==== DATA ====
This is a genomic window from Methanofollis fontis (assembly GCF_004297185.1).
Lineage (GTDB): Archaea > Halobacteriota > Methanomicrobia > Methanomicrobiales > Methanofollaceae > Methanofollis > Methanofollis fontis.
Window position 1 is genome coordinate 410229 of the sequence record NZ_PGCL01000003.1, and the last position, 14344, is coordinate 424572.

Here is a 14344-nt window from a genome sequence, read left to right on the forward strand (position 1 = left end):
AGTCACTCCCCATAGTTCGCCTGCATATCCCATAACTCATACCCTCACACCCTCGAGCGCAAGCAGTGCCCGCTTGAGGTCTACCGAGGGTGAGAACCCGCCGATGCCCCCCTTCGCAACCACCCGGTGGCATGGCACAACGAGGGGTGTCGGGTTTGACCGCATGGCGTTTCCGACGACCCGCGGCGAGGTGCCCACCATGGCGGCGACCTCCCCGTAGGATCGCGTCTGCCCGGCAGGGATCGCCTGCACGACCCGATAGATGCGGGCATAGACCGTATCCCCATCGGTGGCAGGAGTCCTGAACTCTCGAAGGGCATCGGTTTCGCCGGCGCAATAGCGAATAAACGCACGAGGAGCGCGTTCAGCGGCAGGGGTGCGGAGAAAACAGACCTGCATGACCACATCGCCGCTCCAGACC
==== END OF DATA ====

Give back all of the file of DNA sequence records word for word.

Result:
This is a genomic window from Methanofollis fontis (assembly GCF_004297185.1).
Lineage (GTDB): Archaea > Halobacteriota > Methanomicrobia > Methanomicrobiales > Methanofollaceae > Methanofollis > Methanofollis fontis.
Window position 1 is genome coordinate 410229 of the sequence record NZ_PGCL01000003.1, and the last position, 14344, is coordinate 424572.

Here is a 14344-nt window from a genome sequence, read left to right on the forward strand (position 1 = left end):
AGTCACTCCCCATAGTTCGCCTGCATATCCCATAACTCATACCCTCACACCCTCGAGCGCAAGCAGTGCCCGCTTGAGGTCTACCGAGGGTGAGAACCCGCCGATGCCCCCCTTCGCAACCACCCGGTGGCATGGCACAACGAGGGGTGTCGGGTTTGACCGCATGGCGTTTCCGACGACCCGCGGCGAGGTGCCCACCATGGCGGCGACCTCCCCGTAGGATCGCGTCTGCCCGGCAGGGATCGCCTGCACGACCCGATAGATGCGGGCATAGACCGTATCCCCATCGGTGGCAGGAGTCCTGAACTCTCGAAGGGCATCGGTTTCGCCGGCGCAATAGCGAATAAACGCACGAGGAGCGCGTTCAGCGGCAGGGGTGCGGAGAAAACAGACCTGCATGACCACATCGCCGCTCCAGACC